I was recently asked to speak at a user’s conference so I selected one of my favorite topics. “Multi-channel retailing today requires a more cross-functional, collaborative approach in order improve productivity and profitability”. - Guess Who.
I see the need again and again as a retail consultant and also experienced it as a former retail executive. Retailers and wholesalers experience it every day. The need is greater today with the increasing complexity of distribution channels and competition. Assortment planning, marketing, and forecasting are just three examples of activities that cannot be successful without timely input and collaboration from other departments. To illustrate, these activities are listed below along with a brief description of key input and collaboration needed from other departments for success:·
- Brand positioning and target customer – Marketing
- Current trends – Product Development/Design
- Historical analysis - Planning
- Financial expectations/cash flow – Finance
- Channel of distribution strategy – Stores, Ecommerce, Catalog
- Promotions - Marketing
- Target customer – Brand Marketing
- Competition – Merchandising/Marketing
- Assortment plans and direction – Merchandising
- Historical Analysis/ROI – Marketing/Finance
- Channel of distribution strategy – Channel leaders
- Financial expectations/budget – Finance
- Pricing and supply – Planning
- Creative presentation - Creative
- Historical Analysis – IT/Systems
- Assortment, SKUs, pricing – Merchandising
- Channel(s) of distribution – Merchandising
- Presentation – Marketing/Creative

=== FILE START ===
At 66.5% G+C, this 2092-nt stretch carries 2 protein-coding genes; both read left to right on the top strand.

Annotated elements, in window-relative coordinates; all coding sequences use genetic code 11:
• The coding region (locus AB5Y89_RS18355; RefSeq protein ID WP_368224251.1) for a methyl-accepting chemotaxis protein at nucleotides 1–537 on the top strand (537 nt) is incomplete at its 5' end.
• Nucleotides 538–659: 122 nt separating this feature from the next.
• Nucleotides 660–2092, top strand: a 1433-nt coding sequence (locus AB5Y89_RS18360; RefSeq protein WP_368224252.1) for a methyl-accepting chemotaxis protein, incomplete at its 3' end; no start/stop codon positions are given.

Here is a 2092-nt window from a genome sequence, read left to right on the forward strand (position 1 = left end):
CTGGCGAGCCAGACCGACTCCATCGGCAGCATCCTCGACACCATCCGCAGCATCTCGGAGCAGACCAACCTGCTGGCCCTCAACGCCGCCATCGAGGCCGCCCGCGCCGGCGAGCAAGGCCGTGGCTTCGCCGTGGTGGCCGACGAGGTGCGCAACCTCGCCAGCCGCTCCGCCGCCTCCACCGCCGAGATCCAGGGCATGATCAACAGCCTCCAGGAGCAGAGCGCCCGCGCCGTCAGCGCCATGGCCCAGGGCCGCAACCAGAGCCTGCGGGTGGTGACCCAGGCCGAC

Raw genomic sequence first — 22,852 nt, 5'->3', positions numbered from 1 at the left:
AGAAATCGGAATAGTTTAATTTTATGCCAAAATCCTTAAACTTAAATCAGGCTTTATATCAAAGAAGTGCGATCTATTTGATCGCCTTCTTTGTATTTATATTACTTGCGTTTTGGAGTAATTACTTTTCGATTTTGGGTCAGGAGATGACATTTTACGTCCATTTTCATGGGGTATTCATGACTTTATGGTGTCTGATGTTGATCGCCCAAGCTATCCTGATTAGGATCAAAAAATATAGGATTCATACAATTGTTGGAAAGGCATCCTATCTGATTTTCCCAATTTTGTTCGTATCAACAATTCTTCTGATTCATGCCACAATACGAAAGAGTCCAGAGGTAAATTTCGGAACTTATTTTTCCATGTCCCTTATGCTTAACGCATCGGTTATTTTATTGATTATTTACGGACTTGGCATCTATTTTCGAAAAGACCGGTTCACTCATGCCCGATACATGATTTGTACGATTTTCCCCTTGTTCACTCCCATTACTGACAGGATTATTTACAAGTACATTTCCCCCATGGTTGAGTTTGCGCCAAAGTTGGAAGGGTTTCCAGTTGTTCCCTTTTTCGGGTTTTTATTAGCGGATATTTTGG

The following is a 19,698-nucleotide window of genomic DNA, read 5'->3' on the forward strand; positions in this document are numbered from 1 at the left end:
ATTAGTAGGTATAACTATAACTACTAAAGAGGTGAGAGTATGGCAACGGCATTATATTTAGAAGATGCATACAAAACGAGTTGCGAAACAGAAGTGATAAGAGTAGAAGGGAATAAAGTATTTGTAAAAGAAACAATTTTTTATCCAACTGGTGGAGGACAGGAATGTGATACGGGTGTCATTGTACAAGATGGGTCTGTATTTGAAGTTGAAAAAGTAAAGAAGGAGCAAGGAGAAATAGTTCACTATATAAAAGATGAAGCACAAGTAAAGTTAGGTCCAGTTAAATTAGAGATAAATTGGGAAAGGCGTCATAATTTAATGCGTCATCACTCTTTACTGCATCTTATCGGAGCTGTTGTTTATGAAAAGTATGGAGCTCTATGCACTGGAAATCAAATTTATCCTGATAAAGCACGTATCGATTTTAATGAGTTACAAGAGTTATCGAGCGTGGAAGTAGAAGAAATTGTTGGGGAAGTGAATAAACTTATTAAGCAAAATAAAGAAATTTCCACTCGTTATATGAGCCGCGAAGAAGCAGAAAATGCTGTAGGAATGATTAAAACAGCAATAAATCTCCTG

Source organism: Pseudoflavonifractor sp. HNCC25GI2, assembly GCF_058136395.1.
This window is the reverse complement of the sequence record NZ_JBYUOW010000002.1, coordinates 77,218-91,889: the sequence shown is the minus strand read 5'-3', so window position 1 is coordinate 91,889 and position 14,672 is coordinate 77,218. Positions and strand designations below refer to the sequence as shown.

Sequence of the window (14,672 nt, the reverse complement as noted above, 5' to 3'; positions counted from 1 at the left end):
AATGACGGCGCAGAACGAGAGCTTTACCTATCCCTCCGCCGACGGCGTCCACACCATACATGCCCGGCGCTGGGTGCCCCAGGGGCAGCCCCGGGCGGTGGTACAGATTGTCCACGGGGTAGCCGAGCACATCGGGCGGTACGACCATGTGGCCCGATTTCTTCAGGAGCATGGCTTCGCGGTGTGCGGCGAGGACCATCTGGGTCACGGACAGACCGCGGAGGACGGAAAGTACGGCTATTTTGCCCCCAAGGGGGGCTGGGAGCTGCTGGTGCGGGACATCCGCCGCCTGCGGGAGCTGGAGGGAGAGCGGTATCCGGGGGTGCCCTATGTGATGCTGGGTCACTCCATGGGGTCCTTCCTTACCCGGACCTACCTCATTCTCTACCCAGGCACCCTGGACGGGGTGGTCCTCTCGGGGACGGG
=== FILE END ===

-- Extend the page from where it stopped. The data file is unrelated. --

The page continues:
- Promotions – Marketing
- Financial plans – Finance
Customer satisfaction or unfortunately “dis-satisfaction” is one very damaging way that lack of cross-functional management manifests itself. A recent personal experience, “The Green Towel Saga”, illustrates this. I was shopping for new green towels for our re-modeled master bath. A specialty home retailer had the color I was looking for in their store. As I tried to purchase the towels, I was told I could only purchase them “on line” even though they were on the towel wall in the store. It was further explained to me that I would have to pay shipping and that I should have the store order them for me so they get credit for the sale. As a customer, why do I care that the store gets credit? As a customer, I don’t understand why I can’t just buy my towels in the store.
As a retail consultant, I placed the order just to see what would happen next. The order arrived in a timely manner in an oversized box. But, they shipped the wrong green bath rug. There was no return label or directions for returns. So, I went to the Post Office and paid $22 to return the $80 rug. I spent $78 plus $44 in shipping, and a lot of my time on the towels. Merchandising, Inventory Planning, Operations, E-commerce, the Distribution Center and Finance all had a role in “The Green Towel Saga”. They didn’t collaborate cross-functionally and didn’t keep customer satisfaction in mind as a key to increased sales.
The need is clear! Solutions are crucial. As a retail consultant and former retail executive, I have found the following five solutions to be most effective in promoting cross-functional collaboration in order to improve profitability and productivity of teams:
Whether one is developing a business plan for a specific category, channel of distribution, or the total organization it is crucial to have strategy (qualitative) support the financials (qualitative). The timing of this plan must be driven by the longest lead time activity such as product lead times or advertising lead times. An example of an outline for a product category is below: